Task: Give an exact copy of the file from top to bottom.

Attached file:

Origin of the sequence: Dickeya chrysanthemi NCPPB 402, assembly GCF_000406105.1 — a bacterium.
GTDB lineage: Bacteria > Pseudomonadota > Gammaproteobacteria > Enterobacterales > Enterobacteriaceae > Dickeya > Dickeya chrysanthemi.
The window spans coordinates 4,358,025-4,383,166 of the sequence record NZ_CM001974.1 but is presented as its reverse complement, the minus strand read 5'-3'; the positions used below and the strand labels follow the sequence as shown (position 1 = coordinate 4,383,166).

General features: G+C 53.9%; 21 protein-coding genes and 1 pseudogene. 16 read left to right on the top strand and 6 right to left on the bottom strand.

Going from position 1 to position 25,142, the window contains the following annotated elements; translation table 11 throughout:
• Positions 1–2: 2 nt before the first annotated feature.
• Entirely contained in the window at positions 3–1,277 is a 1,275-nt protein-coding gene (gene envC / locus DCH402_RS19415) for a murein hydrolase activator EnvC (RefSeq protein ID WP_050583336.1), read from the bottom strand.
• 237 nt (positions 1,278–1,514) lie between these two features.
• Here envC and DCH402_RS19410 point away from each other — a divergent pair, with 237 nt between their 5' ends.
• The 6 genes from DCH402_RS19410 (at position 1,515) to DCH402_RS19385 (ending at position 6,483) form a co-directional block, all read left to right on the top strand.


Origin of the sequence: Dickeya chrysanthemi NCPPB 402, assembly GCF_000406105.1 — a bacterium.
GTDB lineage: Bacteria > Pseudomonadota > Gammaproteobacteria > Enterobacterales > Enterobacteriaceae > Dickeya > Dickeya chrysanthemi.
The window spans coordinates 4,358,025-4,383,166 of the sequence record NZ_CM001974.1 but is presented as its reverse complement, the minus strand read 5'-3'; the positions used below and the strand labels follow the sequence as shown (position 1 = coordinate 4,383,166).

General features: G+C 53.9%; 21 protein-coding genes and 1 pseudogene. 16 read left to right on the top strand and 6 right to left on the bottom strand.

Going from position 1 to position 25,142, the window contains the following annotated elements; translation table 11 throughout:
• Positions 1–2: 2 nt before the first annotated feature.
• Entirely contained in the window at positions 3–1,277 is a 1,275-nt protein-coding gene (gene envC / locus DCH402_RS19415) for a murein hydrolase activator EnvC (RefSeq protein ID WP_050583336.1), read from the bottom strand.
• 237 nt (positions 1,278–1,514) lie between these two features.
• Here envC and DCH402_RS19410 point away from each other — a divergent pair, with 237 nt between their 5' ends.
• The 6 genes from DCH402_RS19410 (at position 1,515) to DCH402_RS19385 (ending at position 6,483) form a co-directional block, all read left to right on the top strand.